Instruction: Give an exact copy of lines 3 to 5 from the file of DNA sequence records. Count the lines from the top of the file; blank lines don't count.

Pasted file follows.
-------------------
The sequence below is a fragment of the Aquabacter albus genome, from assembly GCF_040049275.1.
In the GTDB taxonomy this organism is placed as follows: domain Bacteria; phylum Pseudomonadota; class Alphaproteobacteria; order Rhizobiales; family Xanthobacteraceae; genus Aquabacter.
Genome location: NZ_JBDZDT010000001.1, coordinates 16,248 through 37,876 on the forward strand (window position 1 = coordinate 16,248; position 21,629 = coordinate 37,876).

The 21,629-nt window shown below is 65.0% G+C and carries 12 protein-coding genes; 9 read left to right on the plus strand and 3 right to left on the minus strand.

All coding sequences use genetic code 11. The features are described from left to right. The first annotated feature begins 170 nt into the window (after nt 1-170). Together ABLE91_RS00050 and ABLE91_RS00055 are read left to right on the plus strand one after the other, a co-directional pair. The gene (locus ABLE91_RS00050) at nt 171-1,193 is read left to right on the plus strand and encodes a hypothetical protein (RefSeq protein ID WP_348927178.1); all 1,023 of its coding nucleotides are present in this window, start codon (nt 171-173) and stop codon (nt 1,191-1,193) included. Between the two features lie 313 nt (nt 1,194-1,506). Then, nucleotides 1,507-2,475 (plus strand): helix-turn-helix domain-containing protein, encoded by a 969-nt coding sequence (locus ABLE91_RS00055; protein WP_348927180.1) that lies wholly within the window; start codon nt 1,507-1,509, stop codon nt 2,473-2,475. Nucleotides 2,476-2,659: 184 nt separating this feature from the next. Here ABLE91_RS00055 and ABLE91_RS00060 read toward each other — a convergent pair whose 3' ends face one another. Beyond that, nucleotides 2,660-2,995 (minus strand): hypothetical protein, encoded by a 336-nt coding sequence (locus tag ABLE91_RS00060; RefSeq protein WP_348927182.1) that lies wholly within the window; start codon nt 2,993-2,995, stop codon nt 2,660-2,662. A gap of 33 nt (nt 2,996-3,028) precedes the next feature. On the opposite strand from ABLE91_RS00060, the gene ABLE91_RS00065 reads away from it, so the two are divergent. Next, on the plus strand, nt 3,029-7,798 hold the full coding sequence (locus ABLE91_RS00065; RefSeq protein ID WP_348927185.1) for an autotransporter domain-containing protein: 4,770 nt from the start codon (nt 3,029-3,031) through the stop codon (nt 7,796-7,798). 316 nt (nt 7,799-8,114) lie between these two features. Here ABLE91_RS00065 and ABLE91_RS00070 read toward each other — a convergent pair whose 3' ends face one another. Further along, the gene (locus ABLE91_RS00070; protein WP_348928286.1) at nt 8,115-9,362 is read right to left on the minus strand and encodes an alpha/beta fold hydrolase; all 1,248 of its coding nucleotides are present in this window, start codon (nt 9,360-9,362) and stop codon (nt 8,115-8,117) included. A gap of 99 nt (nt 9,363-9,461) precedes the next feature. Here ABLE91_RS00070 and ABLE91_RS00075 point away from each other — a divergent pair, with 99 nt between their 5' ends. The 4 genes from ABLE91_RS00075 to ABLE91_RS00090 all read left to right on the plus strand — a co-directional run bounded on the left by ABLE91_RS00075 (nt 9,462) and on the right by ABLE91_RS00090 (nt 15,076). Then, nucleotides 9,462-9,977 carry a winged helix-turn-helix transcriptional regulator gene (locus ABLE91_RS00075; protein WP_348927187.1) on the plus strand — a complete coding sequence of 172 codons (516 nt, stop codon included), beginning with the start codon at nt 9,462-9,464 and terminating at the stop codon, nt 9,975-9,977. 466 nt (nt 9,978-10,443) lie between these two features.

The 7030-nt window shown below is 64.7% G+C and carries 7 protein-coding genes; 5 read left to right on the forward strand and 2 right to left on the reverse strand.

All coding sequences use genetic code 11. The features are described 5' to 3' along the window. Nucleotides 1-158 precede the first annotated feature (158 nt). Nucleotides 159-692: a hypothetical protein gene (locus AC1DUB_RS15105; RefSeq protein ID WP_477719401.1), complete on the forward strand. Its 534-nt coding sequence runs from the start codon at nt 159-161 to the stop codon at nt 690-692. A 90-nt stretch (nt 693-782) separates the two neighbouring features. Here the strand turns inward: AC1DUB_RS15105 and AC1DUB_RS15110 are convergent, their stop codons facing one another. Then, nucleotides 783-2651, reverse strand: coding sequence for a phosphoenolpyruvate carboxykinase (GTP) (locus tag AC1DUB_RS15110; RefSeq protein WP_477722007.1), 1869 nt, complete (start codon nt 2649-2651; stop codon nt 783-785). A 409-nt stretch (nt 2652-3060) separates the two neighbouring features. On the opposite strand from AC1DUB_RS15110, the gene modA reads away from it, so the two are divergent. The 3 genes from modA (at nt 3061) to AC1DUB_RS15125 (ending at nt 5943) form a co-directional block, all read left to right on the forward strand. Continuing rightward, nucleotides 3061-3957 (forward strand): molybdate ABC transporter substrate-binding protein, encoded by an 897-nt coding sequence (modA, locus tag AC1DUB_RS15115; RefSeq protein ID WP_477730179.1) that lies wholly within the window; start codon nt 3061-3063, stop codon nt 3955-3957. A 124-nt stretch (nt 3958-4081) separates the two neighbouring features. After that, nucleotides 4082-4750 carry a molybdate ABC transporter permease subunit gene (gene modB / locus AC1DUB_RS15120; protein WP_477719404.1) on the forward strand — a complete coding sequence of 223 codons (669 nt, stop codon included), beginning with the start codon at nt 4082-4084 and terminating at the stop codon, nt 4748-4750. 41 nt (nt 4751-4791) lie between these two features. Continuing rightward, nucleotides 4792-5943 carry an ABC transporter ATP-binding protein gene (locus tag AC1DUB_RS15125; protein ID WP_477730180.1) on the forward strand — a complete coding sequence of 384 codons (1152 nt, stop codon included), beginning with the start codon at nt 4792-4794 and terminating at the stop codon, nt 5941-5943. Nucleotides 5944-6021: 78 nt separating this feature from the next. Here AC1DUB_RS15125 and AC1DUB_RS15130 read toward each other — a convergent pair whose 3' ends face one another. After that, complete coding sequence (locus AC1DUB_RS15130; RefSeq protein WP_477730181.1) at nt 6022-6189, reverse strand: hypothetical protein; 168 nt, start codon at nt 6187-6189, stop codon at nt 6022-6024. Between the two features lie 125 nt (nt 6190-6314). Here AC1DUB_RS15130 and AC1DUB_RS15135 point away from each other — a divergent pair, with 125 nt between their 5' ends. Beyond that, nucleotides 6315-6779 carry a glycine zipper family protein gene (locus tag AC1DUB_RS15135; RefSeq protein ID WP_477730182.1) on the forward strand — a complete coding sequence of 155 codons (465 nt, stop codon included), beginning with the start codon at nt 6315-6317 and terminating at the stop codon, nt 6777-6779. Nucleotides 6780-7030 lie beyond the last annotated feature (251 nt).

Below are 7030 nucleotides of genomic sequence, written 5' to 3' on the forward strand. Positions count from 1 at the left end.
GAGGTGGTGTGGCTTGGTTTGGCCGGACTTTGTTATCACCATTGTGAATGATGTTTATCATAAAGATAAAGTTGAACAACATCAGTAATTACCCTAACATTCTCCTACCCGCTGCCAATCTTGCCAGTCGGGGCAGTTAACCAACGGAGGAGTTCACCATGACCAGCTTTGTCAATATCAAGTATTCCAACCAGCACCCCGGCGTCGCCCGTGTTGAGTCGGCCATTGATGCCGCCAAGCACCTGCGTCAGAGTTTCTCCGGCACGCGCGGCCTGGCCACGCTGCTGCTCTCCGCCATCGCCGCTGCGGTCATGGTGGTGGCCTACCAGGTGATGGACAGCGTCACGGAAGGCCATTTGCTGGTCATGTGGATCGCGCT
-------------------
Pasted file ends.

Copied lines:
Genome location: NZ_JBDZDT010000001.1, coordinates 16,248 through 37,876 on the forward strand (window position 1 = coordinate 16,248; position 21,629 = coordinate 37,876).

The 21,629-nt window shown below is 65.0% G+C and carries 12 protein-coding genes; 9 read left to right on the plus strand and 3 right to left on the minus strand.

All coding sequences use genetic code 11. The features are described from left to right. The first annotated feature begins 170 nt into the window (after nt 1-170). Together ABLE91_RS00050 and ABLE91_RS00055 are read left to right on the plus strand one after the other, a co-directional pair. The gene (locus ABLE91_RS00050) at nt 171-1,193 is read left to right on the plus strand and encodes a hypothetical protein (RefSeq protein ID WP_348927178.1); all 1,023 of its coding nucleotides are present in this window, start codon (nt 171-173) and stop codon (nt 1,191-1,193) included. Between the two features lie 313 nt (nt 1,194-1,506). Then, nucleotides 1,507-2,475 (plus strand): helix-turn-helix domain-containing protein, encoded by a 969-nt coding sequence (locus ABLE91_RS00055; protein WP_348927180.1) that lies wholly within the window; start codon nt 1,507-1,509, stop codon nt 2,473-2,475. Nucleotides 2,476-2,659: 184 nt separating this feature from the next. Here ABLE91_RS00055 and ABLE91_RS00060 read toward each other — a convergent pair whose 3' ends face one another. Beyond that, nucleotides 2,660-2,995 (minus strand): hypothetical protein, encoded by a 336-nt coding sequence (locus tag ABLE91_RS00060; RefSeq protein WP_348927182.1) that lies wholly within the window; start codon nt 2,993-2,995, stop codon nt 2,660-2,662. A gap of 33 nt (nt 2,996-3,028) precedes the next feature. On the opposite strand from ABLE91_RS00060, the gene ABLE91_RS00065 reads away from it, so the two are divergent. Next, on the plus strand, nt 3,029-7,798 hold the full coding sequence (locus ABLE91_RS00065; RefSeq protein ID WP_348927185.1) for an autotransporter domain-containing protein: 4,770 nt from the start codon (nt 3,029-3,031) through the stop codon (nt 7,796-7,798). 316 nt (nt 7,799-8,114) lie between these two features. Here ABLE91_RS00065 and ABLE91_RS00070 read toward each other — a convergent pair whose 3' ends face one another. Further along, the gene (locus ABLE91_RS00070; protein WP_348928286.1) at nt 8,115-9,362 is read right to left on the minus strand and encodes an alpha/beta fold hydrolase; all 1,248 of its coding nucleotides are present in this window, start codon (nt 9,360-9,362) and stop codon (nt 8,115-8,117) included. A gap of 99 nt (nt 9,363-9,461) precedes the next feature. Here ABLE91_RS00070 and ABLE91_RS00075 point away from each other — a divergent pair, with 99 nt between their 5' ends. The 4 genes from ABLE91_RS00075 to ABLE91_RS00090 all read left to right on the plus strand — a co-directional run bounded on the left by ABLE91_RS00075 (nt 9,462) and on the right by ABLE91_RS00090 (nt 15,076). Then, nucleotides 9,462-9,977 carry a winged helix-turn-helix transcriptional regulator gene (locus ABLE91_RS00075; protein WP_348927187.1) on the plus strand — a complete coding sequence of 172 codons (516 nt, stop codon included), beginning with the start codon at nt 9,462-9,464 and terminating at the stop codon, nt 9,975-9,977. 466 nt (nt 9,978-10,443) lie between these two features.